Rotorua Weekender - - Driven - JACQUI MADELIN

You wouldn’t think it from look­ing at this gleam­ing 1926 Alvis 12/50, but John Martin wasn’t a car nut un­til he was about 19 and work­ing as a joiner.

A col­league was a Model A Ford fan, and the rot set in. Join­ery led to a busy ca­reer, as a wood­work teacher for 20 years, then craft­ing wooden parts for vin­tage cars.

John’s one-man com­pany, De­signs N Wood, spe­cialises in car restora­tion of older cars with wooden bod­ies or frames, dash­boards and steer­ing wheels.

He’ll even pro­vide painted wood-grain ef­fect for the dash, if re­quired, or tackle the bas­ket­work some clas­sic cars re­quire.

The busi­ness started out with the Packards parked at Wanaka’s War­birds and Wheels mu­seum.

“I was work­ing on those, and it went from strength to strength,” he says.

There’s not much wood vis­i­ble on his Alvis, its pol­ished metal pan­els gleam­ing in the Otago sun. The car ar­rived in New Zealand in 1936, one of 1505 built, and sold for £595. It had 12 own­ers be­fore John, who bought it seven years ago as a project from a de­ceased es­tate.

“It was left derelict at one stage, then sold to the pre­vi­ous owner as a parts car. He’d done a duck’s back [Alvis body shape] be­fore, sold that and de­cided to do this one as a beetle-back.

“I got it with the aim of restor­ing it. It had a wornout en­gine, gear­box and diff, but the en­gine is orig­i­nal, and the num­bers match the chas­sis.

“Alvis mas­tered cast­ing alu­minium and bronze, so any­thing that moved, like brake rods and spring hang­ers, was bronze. We had to remetal those, but the gear­box, diff and sump were all alu­minium.”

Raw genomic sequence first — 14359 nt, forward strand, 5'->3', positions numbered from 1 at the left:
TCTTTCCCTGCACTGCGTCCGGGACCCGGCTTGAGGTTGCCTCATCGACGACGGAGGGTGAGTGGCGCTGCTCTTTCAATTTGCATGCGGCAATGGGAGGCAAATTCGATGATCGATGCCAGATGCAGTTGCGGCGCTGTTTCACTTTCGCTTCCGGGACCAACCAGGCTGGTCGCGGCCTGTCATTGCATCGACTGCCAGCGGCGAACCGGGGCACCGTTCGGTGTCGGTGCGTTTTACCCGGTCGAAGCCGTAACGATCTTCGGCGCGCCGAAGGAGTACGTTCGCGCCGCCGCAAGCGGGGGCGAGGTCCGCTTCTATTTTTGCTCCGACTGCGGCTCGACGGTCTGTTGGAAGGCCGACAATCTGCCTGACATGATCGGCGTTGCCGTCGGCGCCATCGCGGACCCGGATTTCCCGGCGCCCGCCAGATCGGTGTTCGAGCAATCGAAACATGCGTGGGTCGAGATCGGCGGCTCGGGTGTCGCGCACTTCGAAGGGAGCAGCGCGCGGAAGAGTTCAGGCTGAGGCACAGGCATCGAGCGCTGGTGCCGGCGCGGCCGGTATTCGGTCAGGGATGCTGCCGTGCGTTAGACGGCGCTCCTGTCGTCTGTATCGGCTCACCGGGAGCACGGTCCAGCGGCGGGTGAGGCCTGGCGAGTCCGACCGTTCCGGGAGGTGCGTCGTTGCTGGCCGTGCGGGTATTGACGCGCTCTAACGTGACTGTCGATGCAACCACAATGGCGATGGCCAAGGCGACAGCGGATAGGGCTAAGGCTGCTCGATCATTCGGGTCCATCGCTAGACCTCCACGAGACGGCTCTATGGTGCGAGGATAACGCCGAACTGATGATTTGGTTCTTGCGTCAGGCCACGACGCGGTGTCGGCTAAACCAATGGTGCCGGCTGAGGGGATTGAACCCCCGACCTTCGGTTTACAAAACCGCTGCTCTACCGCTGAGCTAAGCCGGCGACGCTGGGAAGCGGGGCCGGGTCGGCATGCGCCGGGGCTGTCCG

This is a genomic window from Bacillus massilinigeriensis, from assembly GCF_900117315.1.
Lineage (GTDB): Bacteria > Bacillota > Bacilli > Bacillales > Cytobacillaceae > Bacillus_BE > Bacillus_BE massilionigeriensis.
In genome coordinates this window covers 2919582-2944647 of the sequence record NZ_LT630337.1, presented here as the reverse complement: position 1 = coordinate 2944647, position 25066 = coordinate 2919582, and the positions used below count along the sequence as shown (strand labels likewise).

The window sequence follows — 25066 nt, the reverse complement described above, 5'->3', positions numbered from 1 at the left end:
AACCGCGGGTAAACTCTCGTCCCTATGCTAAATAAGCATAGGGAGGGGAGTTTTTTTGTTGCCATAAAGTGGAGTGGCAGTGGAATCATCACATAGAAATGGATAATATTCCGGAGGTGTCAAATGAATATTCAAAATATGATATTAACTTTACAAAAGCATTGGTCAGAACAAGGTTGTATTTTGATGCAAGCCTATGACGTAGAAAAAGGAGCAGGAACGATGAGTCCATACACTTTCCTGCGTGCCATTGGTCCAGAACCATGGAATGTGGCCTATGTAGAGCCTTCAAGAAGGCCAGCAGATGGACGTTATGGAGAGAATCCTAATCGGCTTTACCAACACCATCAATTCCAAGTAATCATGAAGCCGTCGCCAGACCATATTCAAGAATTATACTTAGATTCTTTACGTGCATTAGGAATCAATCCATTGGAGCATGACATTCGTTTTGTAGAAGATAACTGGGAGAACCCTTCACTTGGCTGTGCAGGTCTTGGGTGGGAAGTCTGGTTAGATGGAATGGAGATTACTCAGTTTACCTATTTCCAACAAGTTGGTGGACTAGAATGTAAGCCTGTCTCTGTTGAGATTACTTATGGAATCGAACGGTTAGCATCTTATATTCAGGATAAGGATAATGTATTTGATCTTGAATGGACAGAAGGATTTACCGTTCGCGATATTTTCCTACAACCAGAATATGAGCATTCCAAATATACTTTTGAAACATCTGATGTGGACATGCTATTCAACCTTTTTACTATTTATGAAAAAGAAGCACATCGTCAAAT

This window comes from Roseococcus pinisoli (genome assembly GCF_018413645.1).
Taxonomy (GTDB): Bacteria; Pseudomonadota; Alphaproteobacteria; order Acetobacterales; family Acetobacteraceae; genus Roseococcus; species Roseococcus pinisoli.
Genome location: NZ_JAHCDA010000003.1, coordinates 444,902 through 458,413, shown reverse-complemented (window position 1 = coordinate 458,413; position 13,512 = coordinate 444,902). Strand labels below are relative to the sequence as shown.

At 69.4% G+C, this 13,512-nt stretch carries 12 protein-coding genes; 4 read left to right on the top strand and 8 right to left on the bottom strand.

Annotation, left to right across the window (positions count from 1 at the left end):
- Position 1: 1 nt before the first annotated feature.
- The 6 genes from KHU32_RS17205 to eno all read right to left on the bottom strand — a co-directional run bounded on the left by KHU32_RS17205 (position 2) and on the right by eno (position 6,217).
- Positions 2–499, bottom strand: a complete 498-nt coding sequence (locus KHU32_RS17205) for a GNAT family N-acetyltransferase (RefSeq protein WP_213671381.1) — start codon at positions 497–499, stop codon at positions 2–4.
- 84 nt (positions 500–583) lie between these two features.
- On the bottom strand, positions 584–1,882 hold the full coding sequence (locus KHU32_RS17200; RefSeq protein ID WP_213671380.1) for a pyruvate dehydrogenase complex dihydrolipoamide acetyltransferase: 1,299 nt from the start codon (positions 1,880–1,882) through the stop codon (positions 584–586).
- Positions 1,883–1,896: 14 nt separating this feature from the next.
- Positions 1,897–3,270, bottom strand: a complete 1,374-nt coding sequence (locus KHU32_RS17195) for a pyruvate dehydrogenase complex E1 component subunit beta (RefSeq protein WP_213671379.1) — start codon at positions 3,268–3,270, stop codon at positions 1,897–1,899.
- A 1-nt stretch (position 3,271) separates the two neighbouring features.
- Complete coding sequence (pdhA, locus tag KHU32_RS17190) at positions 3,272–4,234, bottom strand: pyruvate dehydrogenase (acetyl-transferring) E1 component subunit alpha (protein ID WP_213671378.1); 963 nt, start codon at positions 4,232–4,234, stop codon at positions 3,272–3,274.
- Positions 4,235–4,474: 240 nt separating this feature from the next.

The founder of Alvis was in the air­craft in­dus­try, and re­alised if you could keep the car light it would per­form on the race track.

“I think if he could, he’d have made the brake drums all alu­minium, but the heat won’t al­low it,” says John. When he bought the car there was only the metal guards, bon­net and a start of a wooden frame for a tour­ing body.

The wood frame he built looks like a work of art. The met­al­work alone took a year.

“A client who’s a master of met­al­work did the body,” he says. “We had to go and find a pat­tern for the hood, and made it up from re­search.

“Orig­i­nally they would have had painted steel guards and a pol­ished body, but when I saw Tans­ley Pan­els had done such a good job of the welds I asked him to price do­ing the guards.”

He had to build the seats from new springs and foam, and Ian In­gram did the up­hol­stery.

“The in­stru­ments are all orig­i­nal — but resur­faced — bar the ad­di­tion of a tem­per­a­ture gauge and an oil gauge.” The car re­mains largely stan­dard, bar a few small items.

“They have a bad habit of boil­ing, hence the elec­tric fan, and the mod­i­fied carb to de-ice. I’ve also fit­ted LED in­di­ca­tors, and a dis­trib­u­tor rather than a mag­neto. The mod­i­fi­ca­tions make it mo­tor well.”

His Alvis keeps up with traf­fic just fine. The 1645cc sin­gle over­head cam en­gine with its four-speed “crash” box was ca­pa­ble of 70mph, or 112.6km/h.

That’s “down­hill with the wind be­hind you”, John says. “They used to track prove ev­ery car, and they did 70mph. We’ve had it up to 65mph, but it starts to shake and shud­der.”

The en­gine is so lowgeared he takes off in sec­ond, and once you’re away it feels com­fort­able. It is re­mark­ably pro­tected from the wind, and suf­fi­ciently at home on his lo­cal Otago roads that he’s now driven it all the way to Napier’s Art Deco week­end.

“It’s easy to man­age in mod­ern traf­fic, in fourth gear you can clip along at 95 to 100km/h. It stops well, sits on the road nicely, brakes well. We built it to drive it, so yes we do gravel roads.

The gleam­ing metal, the purring en­gine, the gor­geous deep south scenery as we trun­dle along, any out­ing in the Alvis must feel spe­cial. As must his job. There’s noth­ing like turn­ing a hobby into an in­come, es­pe­cially when it brings with it thor­ough­bred ex­pe­ri­ences like this.

Think­ing of buy­ing a mod­ern con­vert­ible? Turn to p33 for some AA ad­vice.

Pho­tos / Jacqui Madelin

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